A woman who lost her left leg below the knee in the Boston Marathon bombings says she's had too much support from friends, family and strangers to be devastated.

Heather Abbott, 38, from Newport, R.I., had her foot mangled in the second blast on April 15 — one of more than 200 injuries in the explosions that also left three dead. After initially hoping her foot could be saved, Abbott decided she'd be better off with a prosthetic.

Abbott, who was upbeat throughout a news conference at Brigham and Women's Hospital in Boston, said if you had told her before the explosions that she would lose a foot, "I think I would have been devastated. And I really haven't had a moment of being devastated."

Abbott said she's been overwhelmed by the support, interest and caring from people since the attacks, starting almost immediately afterward. She was lining up to get into the Forum bar on Boylston Street when the explosion blew her into the bar. Abbott said she initially wondered who could help her with so many people running for their lives.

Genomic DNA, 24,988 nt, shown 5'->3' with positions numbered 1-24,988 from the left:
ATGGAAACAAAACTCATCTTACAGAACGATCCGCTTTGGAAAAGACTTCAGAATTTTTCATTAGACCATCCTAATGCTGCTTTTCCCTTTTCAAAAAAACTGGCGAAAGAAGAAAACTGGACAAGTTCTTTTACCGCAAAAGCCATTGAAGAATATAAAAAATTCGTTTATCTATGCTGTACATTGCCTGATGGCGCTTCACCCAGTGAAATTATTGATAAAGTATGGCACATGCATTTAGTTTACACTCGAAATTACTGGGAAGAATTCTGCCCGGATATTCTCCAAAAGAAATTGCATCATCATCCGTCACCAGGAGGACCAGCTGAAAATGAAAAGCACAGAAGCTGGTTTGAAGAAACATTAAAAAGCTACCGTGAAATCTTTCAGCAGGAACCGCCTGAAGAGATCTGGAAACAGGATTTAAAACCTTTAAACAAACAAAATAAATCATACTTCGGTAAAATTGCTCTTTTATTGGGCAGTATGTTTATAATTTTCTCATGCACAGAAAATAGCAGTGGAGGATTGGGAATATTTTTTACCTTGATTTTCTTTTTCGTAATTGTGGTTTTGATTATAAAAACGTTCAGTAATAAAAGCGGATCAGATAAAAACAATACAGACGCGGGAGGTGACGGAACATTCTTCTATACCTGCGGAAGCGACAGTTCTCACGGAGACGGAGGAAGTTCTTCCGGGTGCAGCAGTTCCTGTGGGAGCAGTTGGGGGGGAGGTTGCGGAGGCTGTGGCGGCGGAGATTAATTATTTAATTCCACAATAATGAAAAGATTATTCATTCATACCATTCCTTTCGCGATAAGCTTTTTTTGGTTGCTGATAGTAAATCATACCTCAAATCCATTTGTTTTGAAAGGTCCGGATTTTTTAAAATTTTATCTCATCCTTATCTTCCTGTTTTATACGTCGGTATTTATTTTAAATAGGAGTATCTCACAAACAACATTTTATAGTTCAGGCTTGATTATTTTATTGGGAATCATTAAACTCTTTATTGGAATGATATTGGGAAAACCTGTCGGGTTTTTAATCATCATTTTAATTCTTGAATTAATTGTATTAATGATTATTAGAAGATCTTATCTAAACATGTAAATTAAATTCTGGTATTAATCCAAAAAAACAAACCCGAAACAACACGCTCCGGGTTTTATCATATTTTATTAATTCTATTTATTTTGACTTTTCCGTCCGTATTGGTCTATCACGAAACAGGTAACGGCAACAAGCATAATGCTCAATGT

But two men and two women helped get her into an ambulance, she said.

Hasn't thought about suspects

All the support means she's had no time to despair, either at her situation or the suspects, Dzhokar and Tamerlan Tsarnaev. "I don't even know how to pronounce their names," she said, noting that she's purposely avoided news coverage of the event. She said she might get angry when she delves into the details, but she hasn't yet.

"This is the situation I'm faced with," she said. "It's not going to change, so for me to sort of dwell on the negative is going to be a waste of time for me."

Abbott met Michelle Obama in the early days of her recovery and the president's wife gave her a coin she normally gives to military personnel who are injured. Their discussion was brief, however: "I was under the influence of a lot of medication," Abbott said, smiling.